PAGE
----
Advance marketing campaigns have largely leeched the thrill of discovery out of Super Bowl advertising, since many of the spots were exposed before the game. Of course, that logic seems less assailable given that the game itself was essentially over on the first play of the second half, making viewing optional if you really gave a damn about who wins.
The level of perceived creativity in Super Bowl advertising has taken on a life of its own, which has led to the content generally being overrated. Moreover, one of the biggest sponsor categories — movie studios — are invariably challenged to come up with genuinely breakthrough creative, since a trailer is pretty much a trailer, the only difference here being the size of the stage and cost of the platform.
That said, watching the game like a regular fan (including a couple of pale ales just to complete the effect), here’s a set of knee-jerk reactions about the in-game advertising, assessing who scored — in a creative sense, if not necessarily a moving-product one — and who could have put those millions of dollars to better use.
Because they’re of special interest to Hollywood — and really belong in a separate class — we’ll break the movies out separately, followed by the rest of the field. In general, there were relatively few standouts, but also few outright howlers, with car companies conjuring some of the most memorable spots, for both good and ill. As always, when it comes to the size of a corporate footprint at the Super Bowl, there’s Budweiser, and then everybody else:
Need for Speed (DreamWorks): Pretty smart, doing an ad for a high-testosterone movie without built-in sequel recognition that virtually omits any dialogue. Essentially reduced the project to its adrenaline-rush core.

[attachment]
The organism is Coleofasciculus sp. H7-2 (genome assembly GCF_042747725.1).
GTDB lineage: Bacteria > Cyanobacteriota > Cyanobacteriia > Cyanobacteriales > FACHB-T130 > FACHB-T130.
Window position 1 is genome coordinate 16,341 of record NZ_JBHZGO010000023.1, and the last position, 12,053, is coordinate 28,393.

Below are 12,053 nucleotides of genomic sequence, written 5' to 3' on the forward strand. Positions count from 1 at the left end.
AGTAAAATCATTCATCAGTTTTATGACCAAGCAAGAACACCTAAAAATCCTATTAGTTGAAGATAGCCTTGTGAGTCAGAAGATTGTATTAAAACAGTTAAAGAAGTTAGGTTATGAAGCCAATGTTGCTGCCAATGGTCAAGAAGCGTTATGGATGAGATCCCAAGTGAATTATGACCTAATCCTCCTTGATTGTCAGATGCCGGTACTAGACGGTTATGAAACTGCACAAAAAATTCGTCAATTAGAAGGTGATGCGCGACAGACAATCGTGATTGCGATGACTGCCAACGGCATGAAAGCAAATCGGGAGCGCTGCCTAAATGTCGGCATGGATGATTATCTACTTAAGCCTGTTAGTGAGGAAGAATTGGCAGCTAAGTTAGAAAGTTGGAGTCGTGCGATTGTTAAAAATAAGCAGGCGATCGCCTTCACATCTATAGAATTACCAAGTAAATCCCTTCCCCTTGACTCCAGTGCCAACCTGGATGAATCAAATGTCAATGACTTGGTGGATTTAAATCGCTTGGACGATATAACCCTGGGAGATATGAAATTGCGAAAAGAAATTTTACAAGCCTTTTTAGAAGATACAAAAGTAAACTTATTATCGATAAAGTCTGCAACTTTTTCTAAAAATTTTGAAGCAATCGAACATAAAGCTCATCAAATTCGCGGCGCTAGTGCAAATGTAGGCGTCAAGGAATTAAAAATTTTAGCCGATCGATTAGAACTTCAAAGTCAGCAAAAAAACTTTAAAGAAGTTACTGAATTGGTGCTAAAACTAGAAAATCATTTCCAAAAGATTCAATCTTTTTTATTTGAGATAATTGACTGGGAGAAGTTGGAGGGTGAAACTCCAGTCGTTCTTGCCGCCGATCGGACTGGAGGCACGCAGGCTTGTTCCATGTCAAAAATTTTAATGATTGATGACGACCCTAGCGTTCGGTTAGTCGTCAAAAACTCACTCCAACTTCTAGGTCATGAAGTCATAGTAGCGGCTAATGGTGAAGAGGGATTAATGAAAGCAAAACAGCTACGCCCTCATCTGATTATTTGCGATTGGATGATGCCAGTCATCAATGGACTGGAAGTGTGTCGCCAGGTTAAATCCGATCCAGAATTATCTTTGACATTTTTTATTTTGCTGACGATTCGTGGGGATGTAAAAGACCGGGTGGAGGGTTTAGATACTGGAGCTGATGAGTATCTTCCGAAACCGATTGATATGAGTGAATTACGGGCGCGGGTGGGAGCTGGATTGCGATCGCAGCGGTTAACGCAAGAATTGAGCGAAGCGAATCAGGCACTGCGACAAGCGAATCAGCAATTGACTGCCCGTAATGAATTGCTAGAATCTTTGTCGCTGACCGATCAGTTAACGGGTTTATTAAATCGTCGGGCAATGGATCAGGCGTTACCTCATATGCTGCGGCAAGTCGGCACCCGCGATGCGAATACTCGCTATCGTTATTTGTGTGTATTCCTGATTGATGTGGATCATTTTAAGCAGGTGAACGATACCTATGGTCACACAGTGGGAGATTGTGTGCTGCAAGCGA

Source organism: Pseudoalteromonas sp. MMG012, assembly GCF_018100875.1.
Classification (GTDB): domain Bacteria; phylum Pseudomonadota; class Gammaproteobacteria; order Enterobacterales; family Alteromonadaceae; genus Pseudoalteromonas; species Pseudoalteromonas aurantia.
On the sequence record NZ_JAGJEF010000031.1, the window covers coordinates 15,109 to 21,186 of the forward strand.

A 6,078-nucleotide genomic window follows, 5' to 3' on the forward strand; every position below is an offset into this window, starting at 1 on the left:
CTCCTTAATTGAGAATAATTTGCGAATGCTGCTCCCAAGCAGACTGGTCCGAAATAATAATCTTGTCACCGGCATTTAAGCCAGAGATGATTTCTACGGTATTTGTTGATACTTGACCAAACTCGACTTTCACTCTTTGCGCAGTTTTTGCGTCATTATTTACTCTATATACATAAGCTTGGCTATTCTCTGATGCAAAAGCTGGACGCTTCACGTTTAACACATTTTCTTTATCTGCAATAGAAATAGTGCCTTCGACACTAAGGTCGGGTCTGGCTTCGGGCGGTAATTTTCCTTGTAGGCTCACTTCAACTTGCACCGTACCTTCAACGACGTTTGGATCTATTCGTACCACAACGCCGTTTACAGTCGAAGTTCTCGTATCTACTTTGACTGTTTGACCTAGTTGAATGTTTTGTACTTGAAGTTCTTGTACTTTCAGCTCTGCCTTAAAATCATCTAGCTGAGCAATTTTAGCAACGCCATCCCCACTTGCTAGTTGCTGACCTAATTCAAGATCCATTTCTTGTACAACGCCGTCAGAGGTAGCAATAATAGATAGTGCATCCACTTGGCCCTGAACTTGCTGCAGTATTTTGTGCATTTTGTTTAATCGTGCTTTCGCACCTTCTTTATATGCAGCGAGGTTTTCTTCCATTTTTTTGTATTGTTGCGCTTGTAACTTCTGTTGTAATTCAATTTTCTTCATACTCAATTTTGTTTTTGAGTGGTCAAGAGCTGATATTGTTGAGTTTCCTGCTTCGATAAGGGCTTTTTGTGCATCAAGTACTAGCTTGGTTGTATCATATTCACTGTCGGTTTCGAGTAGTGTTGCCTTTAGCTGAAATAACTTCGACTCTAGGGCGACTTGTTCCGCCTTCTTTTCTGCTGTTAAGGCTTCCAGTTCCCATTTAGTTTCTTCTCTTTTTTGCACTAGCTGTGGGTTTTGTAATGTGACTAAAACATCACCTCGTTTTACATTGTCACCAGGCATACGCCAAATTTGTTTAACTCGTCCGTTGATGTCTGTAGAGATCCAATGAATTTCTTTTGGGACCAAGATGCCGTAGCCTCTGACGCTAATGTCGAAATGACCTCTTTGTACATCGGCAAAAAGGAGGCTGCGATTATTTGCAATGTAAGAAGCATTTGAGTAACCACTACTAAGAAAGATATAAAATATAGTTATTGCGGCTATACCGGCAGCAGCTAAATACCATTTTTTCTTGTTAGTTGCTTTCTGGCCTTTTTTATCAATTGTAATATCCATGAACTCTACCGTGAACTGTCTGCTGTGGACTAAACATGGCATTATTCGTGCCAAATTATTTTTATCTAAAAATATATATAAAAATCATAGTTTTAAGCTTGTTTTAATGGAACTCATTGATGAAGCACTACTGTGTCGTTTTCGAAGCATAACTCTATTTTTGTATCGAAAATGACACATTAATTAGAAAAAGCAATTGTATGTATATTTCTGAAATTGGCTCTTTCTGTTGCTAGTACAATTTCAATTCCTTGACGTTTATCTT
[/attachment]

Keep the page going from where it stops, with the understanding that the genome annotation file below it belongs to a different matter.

Transformers: Age of Extinction (Paramount): If I could sit through another one of these movies, that spot would probably make me want to watch this one.
The Amazing Spider-Man 2 (Sony): The special effects look fine, but for some reason as I watched it, I kept thinking about the first “Spider-Man 3.”
24: Live Another Day (Fox): I know, it’s a TV show, but the ad certainly looked like a movie trailer — and made me laugh for all the wrong reasons. Jack Bauer, trust me, you don’t want to go out this way, dude.
Volkswagen: German engineers sprouting wings each time one of their cars hits 100,000 miles — including wings of varying sizes in the men’s room? Genius.
Chevy: The company’s spot about World Cancer Day was just beautiful — haunting, touching, a little movie, played out in 30 seconds.
Hyundai Genesis: Who can’t relate to the idea of a dad trying to protect his kid — and a car’s breaking system stepping in when he’s not available? Perfect way of pushing the product in a light yet highly identifiable manner. Too bad it’s other spot, with Johnny Galecki, was a waste.
SodaStream: Although this has always struck me as a completely unnecessary product, the company’s “banned” Scarlett Johansson ad was a winner well before kick off, going viral thanks to the NFL forcing a change because the company dared to mention fellow Super Bowl sponsor Pepsi. And it’s a good thing, too, since the spot didn’t air until the fourth quarter, when the outcome of the game was long since decided, and wasn’t particularly imaginative.
Budweiser: Unabashedly patriotic and designed to make viewers cry, the notion of every returning soldier receiving a hero’s welcome was enough to trump the inherent manipulation in the way it was mounted and produced. Ditto for the adorable-puppy-meets-Clydesdale ad.
Microsoft: A thoughtful look at how technology is changing — and improving — the world, while not-so-subtly linking Microsoft to those innovations.
Beats Music: Ellen DeGeneres seemed like the right talent for a playful spot pushing the music service.
RadioShack: A dizzying wave of ’80s nostalgia used to sell the stores’ new look. Clever.
Cheerios: Adorable kid finds out she’s getting a new baby. What’s not to like?